This article has been reviewed according to Science X's editorial process and policies. Editors have highlighted the following attributes while ensuring the content's credibility:


trusted source


Expert calls for broader view in determining extreme heat's impact on health

Expert calls for broader view in determining extreme heat's impact on health
Conceptual ambient temperature-mortality curve. Credit: Temperature (2024). DOI: 10.1080/23328940.2024.2310459

As scientists express concern over the world's hottest March on record—the 10th record-breaking month in a row—a Brock University physiology expert is calling for a more holistic way of determining the health risks posed by extreme heat.

"Public health messages tend to be oversimplified to say things like, "At this temperature, people are susceptible to heat stroke, and at this maximum temperature, people will die,'" says Professor of Kinesiology Toby Mündel. "The truth is much more nuanced when you take many other factors into consideration."

Mündel is part of an international research team that published a review study in Temperature challenging conventional methods of calculating the risk of illness and death from extreme high temperatures.

The team recommends that expertise in human physiology be added to weather and epidemiological data, which is information on patterns of diseases in populations.

One of the factors used to determine risks to human health is , the temperature of the air in a particular location measured by a thermometer.

Experts use ambient measurements in their calculations across the board, but this does not take regional variations into consideration, says Mündel.

"Each area has a normal ambient temperature, which could be higher than other locations; it depends on where you are in the world," he says. "For example, summers in St. Catharines are very different than summers in the Northwest Territories."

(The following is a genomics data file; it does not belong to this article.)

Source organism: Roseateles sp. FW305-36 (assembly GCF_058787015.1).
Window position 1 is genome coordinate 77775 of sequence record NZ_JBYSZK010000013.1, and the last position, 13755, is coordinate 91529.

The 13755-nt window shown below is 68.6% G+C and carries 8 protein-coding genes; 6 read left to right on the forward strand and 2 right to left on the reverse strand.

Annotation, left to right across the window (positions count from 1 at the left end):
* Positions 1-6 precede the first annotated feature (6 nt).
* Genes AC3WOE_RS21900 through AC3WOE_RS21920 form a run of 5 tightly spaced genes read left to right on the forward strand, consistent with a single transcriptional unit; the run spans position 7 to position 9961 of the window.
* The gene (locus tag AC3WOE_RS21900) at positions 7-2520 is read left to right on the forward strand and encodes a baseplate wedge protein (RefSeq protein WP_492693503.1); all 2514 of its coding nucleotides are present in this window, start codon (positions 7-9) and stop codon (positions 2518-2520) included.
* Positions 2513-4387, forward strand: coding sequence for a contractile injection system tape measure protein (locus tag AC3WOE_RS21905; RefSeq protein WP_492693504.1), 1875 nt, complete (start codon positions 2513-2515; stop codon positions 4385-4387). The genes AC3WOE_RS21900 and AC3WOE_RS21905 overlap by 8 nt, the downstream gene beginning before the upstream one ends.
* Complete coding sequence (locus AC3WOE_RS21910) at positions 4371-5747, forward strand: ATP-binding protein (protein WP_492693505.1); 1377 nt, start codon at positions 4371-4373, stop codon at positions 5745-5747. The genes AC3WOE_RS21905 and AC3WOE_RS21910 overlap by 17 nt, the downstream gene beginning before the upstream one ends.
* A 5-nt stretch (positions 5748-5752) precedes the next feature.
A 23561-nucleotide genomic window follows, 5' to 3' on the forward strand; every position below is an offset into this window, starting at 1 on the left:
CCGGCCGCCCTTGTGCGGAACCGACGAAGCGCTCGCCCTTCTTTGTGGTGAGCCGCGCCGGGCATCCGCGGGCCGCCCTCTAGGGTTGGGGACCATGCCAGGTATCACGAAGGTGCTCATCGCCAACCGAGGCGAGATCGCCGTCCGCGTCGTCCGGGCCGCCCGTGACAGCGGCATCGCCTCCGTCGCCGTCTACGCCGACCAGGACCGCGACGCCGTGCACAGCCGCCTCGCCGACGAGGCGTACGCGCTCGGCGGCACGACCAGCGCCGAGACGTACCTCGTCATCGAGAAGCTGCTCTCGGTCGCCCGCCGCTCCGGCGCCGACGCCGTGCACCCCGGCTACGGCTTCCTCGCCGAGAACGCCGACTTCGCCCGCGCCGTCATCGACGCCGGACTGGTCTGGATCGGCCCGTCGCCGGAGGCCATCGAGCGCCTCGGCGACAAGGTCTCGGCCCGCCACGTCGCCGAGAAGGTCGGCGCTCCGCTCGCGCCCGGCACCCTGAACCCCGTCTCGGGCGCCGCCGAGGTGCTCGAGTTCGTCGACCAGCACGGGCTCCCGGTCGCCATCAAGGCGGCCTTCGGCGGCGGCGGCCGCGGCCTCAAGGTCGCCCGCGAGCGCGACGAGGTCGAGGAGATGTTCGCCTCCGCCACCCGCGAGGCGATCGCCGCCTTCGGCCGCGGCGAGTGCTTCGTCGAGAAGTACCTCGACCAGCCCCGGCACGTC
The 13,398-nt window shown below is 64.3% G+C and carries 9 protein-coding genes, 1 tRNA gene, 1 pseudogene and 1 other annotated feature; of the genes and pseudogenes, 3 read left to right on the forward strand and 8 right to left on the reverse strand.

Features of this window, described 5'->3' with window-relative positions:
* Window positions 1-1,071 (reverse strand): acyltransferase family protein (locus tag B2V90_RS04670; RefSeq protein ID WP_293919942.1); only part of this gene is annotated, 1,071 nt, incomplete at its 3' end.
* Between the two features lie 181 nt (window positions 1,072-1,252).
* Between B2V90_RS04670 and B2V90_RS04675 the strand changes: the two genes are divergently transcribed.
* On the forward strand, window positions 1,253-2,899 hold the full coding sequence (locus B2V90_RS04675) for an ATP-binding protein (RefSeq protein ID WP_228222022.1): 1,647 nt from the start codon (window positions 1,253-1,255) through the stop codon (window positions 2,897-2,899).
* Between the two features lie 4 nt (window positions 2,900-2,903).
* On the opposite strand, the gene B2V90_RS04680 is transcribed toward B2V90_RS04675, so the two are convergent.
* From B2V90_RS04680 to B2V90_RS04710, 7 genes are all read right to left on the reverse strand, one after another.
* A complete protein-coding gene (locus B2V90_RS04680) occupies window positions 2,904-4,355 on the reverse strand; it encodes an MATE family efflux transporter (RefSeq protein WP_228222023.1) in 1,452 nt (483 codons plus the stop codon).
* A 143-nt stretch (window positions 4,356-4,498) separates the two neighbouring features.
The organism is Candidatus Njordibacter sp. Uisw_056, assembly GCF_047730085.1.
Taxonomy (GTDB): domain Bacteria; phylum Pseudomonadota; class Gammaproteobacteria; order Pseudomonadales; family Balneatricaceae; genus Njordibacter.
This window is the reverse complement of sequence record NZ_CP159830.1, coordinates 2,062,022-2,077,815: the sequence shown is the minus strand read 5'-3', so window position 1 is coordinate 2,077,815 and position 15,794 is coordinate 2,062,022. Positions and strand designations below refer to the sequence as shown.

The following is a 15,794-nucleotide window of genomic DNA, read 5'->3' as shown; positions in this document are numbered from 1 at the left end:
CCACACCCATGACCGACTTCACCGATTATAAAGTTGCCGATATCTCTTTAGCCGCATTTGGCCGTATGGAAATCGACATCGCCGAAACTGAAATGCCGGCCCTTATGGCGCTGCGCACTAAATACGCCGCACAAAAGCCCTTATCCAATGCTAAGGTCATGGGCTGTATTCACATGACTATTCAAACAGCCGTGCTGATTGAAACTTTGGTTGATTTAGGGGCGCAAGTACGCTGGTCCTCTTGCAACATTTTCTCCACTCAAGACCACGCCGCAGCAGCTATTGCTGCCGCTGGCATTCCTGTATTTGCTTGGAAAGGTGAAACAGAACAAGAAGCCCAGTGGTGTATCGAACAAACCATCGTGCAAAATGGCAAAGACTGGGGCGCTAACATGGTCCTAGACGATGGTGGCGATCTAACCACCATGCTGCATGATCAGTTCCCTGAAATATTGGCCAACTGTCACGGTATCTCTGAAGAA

People's bodies adjust to the "normal" ambient temperature of where they live. If these rise, there may be an elevated risk of illness and death, but the fact that the regular ambient temperature is high compared to other places doesn't pose a risk in itself, he says.

Another factor that should be included in risk assessments is behavioral thermoregulation, says Mündel. This refers to strategies humans and non-humans use to keep themselves cool or warm depending on their environments.

Temperatures are typically collected at outdoor weather stations and airports.

"That doesn't necessarily give you an indication of the temperatures people are actually exposed to," he says. "Is it fair to say they experience during the day when many or most people are sitting nice and comfortably in air-conditioned offices or homes?"

Similarly, parts of the world lacking widespread air conditioning are at greater risk with rises in ambient temperatures, he says.

Closely related to behavioral thermoregulation is the wider issue of social and economic inequities in a particular area, says Mündel. For example, who don't have access to cooling stations are disproportionately affected by heat-related risks.

Similarly, locations containing high numbers of older adults or people dealing with heart disease and other pre-existing medical issues are also at greater risk, which should be factored into the overall equation, he says.

Mündel urges these and other factors be integrated into the risk determinations before issuing public health warnings.

"There should be caution against generalizing results from to milder and more typical summer temperature ranges, especially without accounting for how humans behave and adapt," he says. "Overestimating these risks leads to ineffective public health strategies and a misallocation of resources toward interventions with little real-world impact."

Mündel recommends physiologists and others with expertise on the human body be included in teams that monitor and assess heat waves and health.

More information: Abderrezak Bouchama et al, Beyond heatwaves: A nuanced view of temperature-related mortality, Temperature (2024). DOI: 10.1080/23328940.2024.2310459

Provided by Brock University
Citation: Expert calls for broader view in determining extreme heat's impact on health (2024, April 15) retrieved 29 May 2024 from
This document is subject to copyright. Apart from any fair dealing for the purpose of private study or research, no part may be reproduced without the written permission. The content is provided for information purposes only.

Explore further

Fans are not a magic bullet for beating the heat, modeling study shows


Feedback to editors